Support for Death Penalty wanes
Across the world, people from diverse walks of life have been raising their voices to condemn the death penalty. In 2011, they were again joined by politicians, lawyers and academics, calling for an end to this cruel, inhuman and degrading punishment.
In March Governor Pat Quinn announced his intention to seek an end to the death penalty in Illinois, USA: “The evidence presented to me by former prosecutors and judges with decades of experience in the criminal justice system has convinced me that it is impossible to devise a system that is consistent, that is free of discrimination on the basis of race, geography or economic circumstance, and that always gets it right.” Illinois became the 16th state to abolish the death penalty in the USA.
On the other side of the world, Malaysia Law Minister Nazri Aziz addressed a public forum marking the World Day against the Death Penalty in October. He stated that in his opinion the demands of the abolition movement in Malaysia were in line with the government's ongoing efforts to revise laws so that they complied with the principles of human rights. Although Malaysia still retains the death penalty, Nazri’s words suggested a possible wider shift in attitude.
An unshakable trend
In China, too – where thousands are believed to have been executed – dissenting voices were heard. Peking University Law Professor Zhang Qianfan argues for China to publish its figures on executions. Only then, he says, “can China’s rational debate on abolition of the death penalty begin.”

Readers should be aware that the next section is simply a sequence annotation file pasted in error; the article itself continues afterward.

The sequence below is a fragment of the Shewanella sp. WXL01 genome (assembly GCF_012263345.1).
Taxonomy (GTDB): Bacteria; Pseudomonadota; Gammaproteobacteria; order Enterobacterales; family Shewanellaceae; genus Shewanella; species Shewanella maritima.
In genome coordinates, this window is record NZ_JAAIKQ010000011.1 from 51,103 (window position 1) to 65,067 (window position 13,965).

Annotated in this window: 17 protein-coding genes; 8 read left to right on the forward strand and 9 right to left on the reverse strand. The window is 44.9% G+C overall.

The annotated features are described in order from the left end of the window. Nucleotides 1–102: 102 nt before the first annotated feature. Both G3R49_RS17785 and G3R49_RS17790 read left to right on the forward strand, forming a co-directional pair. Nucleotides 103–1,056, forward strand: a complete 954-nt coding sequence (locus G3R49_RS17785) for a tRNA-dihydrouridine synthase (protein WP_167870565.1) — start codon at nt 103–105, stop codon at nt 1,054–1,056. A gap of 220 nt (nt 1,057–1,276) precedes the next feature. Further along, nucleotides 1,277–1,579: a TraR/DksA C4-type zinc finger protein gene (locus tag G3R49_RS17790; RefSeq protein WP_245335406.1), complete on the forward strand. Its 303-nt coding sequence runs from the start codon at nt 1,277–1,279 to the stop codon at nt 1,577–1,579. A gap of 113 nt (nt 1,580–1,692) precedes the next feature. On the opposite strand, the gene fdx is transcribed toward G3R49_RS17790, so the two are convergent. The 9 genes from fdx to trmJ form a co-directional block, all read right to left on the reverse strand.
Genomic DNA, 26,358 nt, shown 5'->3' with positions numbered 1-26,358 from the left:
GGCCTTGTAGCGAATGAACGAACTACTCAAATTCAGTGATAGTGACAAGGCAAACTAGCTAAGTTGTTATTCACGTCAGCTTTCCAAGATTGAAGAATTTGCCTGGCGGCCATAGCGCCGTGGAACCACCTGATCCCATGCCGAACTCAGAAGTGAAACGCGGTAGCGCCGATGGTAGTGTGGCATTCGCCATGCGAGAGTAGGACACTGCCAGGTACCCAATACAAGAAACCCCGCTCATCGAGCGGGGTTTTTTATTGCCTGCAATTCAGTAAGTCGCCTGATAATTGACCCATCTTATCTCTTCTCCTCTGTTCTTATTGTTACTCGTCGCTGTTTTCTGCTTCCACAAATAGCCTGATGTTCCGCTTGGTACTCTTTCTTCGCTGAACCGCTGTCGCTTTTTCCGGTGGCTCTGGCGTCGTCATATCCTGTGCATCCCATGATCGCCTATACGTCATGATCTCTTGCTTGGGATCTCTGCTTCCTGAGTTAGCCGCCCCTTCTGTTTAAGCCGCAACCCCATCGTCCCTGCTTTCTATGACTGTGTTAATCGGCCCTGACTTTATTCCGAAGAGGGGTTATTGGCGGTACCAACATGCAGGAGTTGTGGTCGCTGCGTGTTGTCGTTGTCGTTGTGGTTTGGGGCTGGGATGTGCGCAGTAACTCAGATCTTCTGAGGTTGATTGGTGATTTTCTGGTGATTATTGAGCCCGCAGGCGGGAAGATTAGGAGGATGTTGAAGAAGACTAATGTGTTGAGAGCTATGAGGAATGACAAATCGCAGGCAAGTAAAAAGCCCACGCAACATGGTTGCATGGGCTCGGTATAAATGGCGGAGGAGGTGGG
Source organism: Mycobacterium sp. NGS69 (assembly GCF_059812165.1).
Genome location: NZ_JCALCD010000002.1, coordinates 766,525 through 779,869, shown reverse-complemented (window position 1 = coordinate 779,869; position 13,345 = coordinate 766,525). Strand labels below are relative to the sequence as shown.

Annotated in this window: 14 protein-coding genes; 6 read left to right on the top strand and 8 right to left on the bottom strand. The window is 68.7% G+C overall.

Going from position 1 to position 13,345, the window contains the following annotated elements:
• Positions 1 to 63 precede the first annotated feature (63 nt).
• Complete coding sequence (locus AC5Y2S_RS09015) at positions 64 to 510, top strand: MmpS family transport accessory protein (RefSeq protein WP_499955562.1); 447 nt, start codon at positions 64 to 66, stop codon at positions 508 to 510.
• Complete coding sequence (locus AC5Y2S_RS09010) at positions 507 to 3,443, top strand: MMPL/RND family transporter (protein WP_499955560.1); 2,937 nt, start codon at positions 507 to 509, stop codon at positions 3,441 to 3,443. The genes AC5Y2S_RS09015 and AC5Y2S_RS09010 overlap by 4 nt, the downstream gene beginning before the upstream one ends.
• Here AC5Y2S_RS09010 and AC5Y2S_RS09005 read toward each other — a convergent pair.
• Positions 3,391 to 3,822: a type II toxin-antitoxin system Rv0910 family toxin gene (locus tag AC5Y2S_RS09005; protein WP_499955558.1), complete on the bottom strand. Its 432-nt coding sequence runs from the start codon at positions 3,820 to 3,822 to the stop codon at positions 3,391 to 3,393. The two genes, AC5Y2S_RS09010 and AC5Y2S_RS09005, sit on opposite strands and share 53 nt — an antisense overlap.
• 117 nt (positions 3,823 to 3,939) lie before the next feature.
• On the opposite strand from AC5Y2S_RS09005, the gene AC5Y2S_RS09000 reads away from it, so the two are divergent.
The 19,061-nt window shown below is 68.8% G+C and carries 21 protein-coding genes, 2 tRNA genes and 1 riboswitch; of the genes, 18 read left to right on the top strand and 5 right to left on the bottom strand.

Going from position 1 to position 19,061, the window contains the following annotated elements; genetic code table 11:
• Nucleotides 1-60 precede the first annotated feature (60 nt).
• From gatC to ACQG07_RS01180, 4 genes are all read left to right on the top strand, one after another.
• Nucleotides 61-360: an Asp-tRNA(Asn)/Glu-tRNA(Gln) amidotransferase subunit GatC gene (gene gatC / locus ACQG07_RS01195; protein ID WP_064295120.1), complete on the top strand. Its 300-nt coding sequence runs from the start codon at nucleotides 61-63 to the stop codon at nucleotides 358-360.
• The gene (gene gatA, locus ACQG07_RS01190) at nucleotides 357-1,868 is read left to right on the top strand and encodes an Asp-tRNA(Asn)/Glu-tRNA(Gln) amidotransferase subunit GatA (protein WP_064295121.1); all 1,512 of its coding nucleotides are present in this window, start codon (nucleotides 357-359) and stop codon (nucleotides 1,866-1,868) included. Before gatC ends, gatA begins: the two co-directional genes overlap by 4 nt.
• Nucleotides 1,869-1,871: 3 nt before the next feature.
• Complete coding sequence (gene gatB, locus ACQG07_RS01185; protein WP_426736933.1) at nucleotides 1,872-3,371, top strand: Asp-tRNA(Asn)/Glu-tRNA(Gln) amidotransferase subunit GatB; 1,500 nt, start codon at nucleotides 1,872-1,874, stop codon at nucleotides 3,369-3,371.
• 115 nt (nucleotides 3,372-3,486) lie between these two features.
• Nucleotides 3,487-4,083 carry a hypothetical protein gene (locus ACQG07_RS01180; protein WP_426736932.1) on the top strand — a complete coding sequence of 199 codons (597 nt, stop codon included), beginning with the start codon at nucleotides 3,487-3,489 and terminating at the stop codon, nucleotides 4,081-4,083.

There were signs of progress in Japan where, for the first time in 19 years, there were no known executions. In December, the Japan Federation of Bar Associations decided to support abolition, stating that "abolition of the death penalty has become an unshakable international trend, and now is the time to launch a social debate about its termination." Similar debates on the death penalty and its potential abolition took hold in South Korea and Taiwan.
An “end to executions”
In the Middle East and North Africa, decreases in the use of the death penalty were recorded in Lebanon, the Palestinian Authority and Tunisia. The new Moroccan Constitution adopted in 2011 enshrines the right to life in Article 20. In June, Abdelatif Mennouni, who presided over the Constitution’s revision, was quoted in the French daily Le Figaro as saying: “This article is meant to put an end to executions”.
These small but significant steps forward were echoed in other regions, too. In sub-Saharan Africa, Sierra Leone declared, and Nigeria confirmed, the official suspension of all executions. And in Europe, Latvia became the 97th country worldwide to have abolished the death penalty for all crimes as of 1 January 2012.
Such developments reflect the gathering momentum towards abolition – in 2011, 70 per cent of all countries had abolished the death penalty in law or in practice. Twenty countries were known to have carried out executions in 2011, the second-lowest number on record, and a third less than a decade ago. All of this suggests that while there is still some way to go, the journey towards an execution-free world is perhaps not as long as some might think.